ADHD Evaluation & Treatment
Have you struggled with constant worry since you were a child? Had difficulties managing your emotions (e.g., emotional meltdowns, regular and intense mood swings or significant temper tantrums as a kid)? Find it more challenging to stay focused on one task than your peers? Always had difficulty sitting still or relaxing? Feeling as if you always have to be busy doing something or that you mind just don't stop worrying or thinking? Find it difficult to wait your turn in conversations or feel the need to interrupt others often? Make small careless mistakes often and don't know why? Have a hard time starting or maintaining work on something that is either boring or stressful? Are you often prone to daydreaming, feeling confused, bored, or spacey ("in a fog")?
If many of these characteristics sound familiar to you, it's possible you might have ADHD. ADHD is a neurodevelopmental condition, meaning that you are born with it and it significantly impacts the way you see and experience the world around you. While the most common symptoms are associated with difficulties in concentration, motivation, impulse control, and hyperactivity, many don't realize that significant and intense mood fluctuations are also commonly associated with ADHD.
Individuals with ADHD often report more anxiety and trauma symptoms than peers who don't have ADHD. In addition, many adults with ADHD report feeling as if they are "failing at adulting", leading to higher risks for depression and suicide.
It's for these reasons that I take time to evaluate each person I work with to identify whether or not they may have ADHD. If they do, I help them find ways to modify the world around them to make it more "user-friendly", help them challenge and break the internalized narrative that something is wrong with who they are, and discuss the various treatment options available to improve work and/or school performance.
Autism Evaluation & Treatment
Since you were little, have you found it difficult to understand what others are thinking or feeling? Is it challenging to read facial/social cues or body language? Do you struggle to follow along in social conversations or to keep them going? Notice that you tend to steer conversations towards things you know well or enjoy and take over said conversations? Have or had difficulties developing and maintaining friendships? Have you always had a hard time managing your emotions (e.g., emotional meltdowns or perpetually feeling burnt out and drained)? Do you tend to prefer maintaining the same consistent routine day in and day out to avoid getting stressed or overwhelmed? Notice that you tend to prefer binge watching the same shows over and over, despite having many other new shows that you are interested in? Do you usually find yourself engaging in the same small set of interests or hobbies? Felt like an alien or a foreigner in a foreign land most of your life, not belonging anywhere you go? See the world in all-or-nothing/black-or-white terms and have a hard time seeing it otherwise? Feel a strong need for fairness and justice and experience significant reactivity when it's violated?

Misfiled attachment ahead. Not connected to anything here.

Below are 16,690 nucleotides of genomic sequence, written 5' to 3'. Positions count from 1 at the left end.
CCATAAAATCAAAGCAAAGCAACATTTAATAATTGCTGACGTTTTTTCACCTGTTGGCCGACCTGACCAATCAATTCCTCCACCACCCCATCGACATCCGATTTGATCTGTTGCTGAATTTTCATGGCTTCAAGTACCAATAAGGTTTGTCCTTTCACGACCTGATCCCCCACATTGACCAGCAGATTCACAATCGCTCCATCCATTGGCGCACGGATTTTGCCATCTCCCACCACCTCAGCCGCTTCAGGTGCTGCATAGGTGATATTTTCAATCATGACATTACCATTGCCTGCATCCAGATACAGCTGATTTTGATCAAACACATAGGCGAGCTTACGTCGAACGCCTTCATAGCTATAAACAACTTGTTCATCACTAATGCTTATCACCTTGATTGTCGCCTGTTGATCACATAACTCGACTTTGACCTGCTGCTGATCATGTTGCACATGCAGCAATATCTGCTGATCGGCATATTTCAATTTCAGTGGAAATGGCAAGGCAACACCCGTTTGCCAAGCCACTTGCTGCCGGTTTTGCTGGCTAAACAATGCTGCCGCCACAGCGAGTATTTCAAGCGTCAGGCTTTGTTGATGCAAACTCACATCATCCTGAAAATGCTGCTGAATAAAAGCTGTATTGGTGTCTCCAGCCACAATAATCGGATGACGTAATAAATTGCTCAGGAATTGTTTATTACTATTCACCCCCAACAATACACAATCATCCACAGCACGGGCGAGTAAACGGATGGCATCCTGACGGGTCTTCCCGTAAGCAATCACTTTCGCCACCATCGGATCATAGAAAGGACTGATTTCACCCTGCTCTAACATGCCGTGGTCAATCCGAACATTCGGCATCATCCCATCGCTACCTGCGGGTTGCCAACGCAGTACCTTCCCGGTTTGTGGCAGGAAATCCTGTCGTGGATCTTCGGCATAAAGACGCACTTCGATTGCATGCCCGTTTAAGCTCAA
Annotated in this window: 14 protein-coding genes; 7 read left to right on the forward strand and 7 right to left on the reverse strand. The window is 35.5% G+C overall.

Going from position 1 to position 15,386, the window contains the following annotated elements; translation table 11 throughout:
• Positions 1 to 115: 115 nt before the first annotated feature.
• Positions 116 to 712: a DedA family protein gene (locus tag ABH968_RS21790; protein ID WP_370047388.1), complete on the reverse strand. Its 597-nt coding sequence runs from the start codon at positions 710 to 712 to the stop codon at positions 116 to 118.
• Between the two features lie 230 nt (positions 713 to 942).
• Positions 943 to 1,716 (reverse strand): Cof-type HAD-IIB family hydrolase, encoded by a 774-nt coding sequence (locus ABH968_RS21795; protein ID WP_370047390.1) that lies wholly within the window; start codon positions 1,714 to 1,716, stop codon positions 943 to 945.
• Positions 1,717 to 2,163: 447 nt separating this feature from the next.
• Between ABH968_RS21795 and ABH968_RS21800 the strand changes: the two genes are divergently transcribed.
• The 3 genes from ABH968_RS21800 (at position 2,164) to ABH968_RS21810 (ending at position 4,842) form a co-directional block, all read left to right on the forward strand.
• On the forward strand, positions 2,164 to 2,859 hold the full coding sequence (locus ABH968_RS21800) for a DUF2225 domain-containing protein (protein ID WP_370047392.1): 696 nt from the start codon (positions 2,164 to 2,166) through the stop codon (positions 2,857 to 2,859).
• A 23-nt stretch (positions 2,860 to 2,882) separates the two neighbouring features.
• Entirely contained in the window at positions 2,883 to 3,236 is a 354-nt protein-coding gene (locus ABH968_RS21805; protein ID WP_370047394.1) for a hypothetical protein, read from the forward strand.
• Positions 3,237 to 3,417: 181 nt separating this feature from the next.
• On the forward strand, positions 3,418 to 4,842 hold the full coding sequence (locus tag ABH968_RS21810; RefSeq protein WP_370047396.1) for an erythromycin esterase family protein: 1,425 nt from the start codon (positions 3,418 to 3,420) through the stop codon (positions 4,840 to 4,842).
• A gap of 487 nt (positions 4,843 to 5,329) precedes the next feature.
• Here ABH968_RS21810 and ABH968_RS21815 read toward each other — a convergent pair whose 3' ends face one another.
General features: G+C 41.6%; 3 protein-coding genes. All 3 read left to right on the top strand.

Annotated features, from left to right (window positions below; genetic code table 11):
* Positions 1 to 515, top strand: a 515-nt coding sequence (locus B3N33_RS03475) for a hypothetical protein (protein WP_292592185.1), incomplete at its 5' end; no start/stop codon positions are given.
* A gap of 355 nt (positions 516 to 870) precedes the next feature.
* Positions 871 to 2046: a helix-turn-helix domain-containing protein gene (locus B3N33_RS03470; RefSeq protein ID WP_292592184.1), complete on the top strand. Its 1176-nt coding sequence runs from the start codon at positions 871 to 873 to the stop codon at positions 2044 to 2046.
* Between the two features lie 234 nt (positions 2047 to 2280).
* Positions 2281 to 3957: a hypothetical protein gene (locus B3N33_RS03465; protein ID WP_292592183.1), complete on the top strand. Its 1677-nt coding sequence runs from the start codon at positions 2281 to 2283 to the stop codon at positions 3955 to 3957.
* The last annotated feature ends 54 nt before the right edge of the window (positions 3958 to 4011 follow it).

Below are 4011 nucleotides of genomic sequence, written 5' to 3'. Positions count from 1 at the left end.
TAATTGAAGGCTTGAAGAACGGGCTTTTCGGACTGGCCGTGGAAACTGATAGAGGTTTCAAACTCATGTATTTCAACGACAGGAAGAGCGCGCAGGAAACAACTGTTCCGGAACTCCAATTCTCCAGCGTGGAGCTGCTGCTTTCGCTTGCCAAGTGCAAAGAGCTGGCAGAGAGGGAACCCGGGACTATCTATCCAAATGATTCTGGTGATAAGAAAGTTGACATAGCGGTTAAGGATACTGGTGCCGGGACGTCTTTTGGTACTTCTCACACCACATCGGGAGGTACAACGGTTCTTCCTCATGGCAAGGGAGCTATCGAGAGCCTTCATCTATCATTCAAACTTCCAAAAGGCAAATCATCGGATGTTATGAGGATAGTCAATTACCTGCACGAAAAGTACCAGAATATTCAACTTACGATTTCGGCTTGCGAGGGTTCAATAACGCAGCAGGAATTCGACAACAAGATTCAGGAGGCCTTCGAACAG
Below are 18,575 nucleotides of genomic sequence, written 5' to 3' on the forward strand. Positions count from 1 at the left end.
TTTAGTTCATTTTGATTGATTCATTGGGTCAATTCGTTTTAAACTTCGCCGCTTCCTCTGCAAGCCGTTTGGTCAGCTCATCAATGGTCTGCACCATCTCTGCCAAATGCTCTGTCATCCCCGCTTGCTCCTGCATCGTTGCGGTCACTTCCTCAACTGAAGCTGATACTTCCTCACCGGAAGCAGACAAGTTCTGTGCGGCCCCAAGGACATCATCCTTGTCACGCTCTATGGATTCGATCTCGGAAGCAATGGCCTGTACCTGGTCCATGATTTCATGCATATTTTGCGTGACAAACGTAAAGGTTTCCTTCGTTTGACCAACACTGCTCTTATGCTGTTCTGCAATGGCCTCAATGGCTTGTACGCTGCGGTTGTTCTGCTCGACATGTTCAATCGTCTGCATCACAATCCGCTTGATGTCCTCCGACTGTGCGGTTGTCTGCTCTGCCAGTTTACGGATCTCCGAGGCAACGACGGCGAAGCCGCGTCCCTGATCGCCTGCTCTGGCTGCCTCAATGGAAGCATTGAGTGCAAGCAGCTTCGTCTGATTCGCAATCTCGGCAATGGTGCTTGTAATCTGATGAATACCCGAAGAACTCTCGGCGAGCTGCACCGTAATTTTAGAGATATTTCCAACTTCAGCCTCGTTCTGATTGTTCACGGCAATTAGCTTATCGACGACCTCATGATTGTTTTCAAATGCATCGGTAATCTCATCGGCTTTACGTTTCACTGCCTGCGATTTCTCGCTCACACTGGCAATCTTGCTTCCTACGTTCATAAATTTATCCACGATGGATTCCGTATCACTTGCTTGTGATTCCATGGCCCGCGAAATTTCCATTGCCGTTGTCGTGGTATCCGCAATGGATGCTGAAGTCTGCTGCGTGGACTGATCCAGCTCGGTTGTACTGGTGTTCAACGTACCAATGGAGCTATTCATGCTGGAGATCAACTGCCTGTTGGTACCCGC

If many of these characteristics sound like you, it's possible you could be Autistic. Autism is a neurodevelopmental condition, meaning that you are born with it and it significantly impacts the way you see and experience the world around you.
It's important to note that Autistic individuals often report more anxiety & trauma experiences, along with more overwhelm due to said issues, relative to their non-Autistic counterparts. Because of the lack of accurate information regarding Autism within society, many individuals who are Autistic are unaware that they are Autistic and, therefore, assume they are "failing at life" due to some inherent flaw within themselves. As society is designed for non-Autistic individuals, those who are Autistic often feel flawed/defective/broken when comparing themselves to others, leading to worse mental health outcomes.
It's for these reasons that I take time to evaluate each person I work with to identify whether or not they may be Autistic. If they are, I help them find ways to modify the world around them to make it more "user-friendly", along with helping them challenge and break the internalized narrative that something is wrong with who they are.